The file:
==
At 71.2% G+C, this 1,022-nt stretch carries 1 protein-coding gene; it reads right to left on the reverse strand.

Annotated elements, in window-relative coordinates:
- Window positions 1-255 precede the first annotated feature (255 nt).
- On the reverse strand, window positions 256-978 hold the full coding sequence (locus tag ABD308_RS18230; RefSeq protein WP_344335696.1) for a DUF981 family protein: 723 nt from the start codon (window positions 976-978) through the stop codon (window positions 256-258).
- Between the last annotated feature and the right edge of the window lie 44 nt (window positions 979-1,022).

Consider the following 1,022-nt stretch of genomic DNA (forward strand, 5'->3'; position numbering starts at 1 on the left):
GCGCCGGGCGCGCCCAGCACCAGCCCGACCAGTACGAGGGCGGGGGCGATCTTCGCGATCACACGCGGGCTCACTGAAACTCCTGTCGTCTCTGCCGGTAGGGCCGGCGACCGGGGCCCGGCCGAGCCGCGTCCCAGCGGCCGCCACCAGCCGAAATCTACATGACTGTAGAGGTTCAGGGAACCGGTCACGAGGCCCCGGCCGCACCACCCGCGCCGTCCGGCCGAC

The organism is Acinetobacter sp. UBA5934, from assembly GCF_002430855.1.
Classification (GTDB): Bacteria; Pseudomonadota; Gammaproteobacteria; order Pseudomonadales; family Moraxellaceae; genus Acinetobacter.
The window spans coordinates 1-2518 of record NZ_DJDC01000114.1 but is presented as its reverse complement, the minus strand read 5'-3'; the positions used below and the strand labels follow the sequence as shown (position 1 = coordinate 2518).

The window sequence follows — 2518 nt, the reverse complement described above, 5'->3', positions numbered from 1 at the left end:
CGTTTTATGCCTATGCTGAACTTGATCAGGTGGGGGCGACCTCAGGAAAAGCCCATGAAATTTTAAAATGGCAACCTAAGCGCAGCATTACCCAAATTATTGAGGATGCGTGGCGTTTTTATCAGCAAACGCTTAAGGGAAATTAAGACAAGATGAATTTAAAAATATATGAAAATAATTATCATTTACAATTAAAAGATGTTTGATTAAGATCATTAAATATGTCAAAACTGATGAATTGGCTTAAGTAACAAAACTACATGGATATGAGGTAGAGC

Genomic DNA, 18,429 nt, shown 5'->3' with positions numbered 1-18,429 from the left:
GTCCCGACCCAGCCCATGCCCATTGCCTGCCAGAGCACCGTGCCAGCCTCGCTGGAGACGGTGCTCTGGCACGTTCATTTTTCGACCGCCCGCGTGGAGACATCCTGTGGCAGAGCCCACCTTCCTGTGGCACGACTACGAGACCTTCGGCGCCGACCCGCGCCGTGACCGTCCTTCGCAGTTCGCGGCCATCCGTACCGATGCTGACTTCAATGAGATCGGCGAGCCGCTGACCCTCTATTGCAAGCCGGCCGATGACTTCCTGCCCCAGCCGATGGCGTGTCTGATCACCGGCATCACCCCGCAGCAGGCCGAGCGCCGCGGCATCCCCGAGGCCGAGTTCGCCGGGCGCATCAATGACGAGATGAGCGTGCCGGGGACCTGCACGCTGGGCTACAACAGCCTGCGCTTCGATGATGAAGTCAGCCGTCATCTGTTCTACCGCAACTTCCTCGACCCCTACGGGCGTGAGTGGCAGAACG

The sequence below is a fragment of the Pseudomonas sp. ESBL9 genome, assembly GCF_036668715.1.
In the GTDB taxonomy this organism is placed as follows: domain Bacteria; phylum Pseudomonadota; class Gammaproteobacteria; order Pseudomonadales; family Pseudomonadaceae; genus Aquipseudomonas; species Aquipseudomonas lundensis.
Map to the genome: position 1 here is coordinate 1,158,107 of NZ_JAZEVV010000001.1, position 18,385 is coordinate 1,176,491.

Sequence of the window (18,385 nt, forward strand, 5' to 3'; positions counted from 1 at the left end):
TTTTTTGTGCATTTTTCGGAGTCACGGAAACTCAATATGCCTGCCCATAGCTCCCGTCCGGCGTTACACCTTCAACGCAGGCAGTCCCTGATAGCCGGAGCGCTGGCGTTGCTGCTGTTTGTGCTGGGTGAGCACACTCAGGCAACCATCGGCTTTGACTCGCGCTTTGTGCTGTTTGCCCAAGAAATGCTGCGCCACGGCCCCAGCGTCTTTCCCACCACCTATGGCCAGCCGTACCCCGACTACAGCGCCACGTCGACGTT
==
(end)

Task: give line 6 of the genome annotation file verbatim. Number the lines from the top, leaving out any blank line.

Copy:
Consider the following 1,022-nt stretch of genomic DNA (forward strand, 5'->3'; position numbering starts at 1 on the left):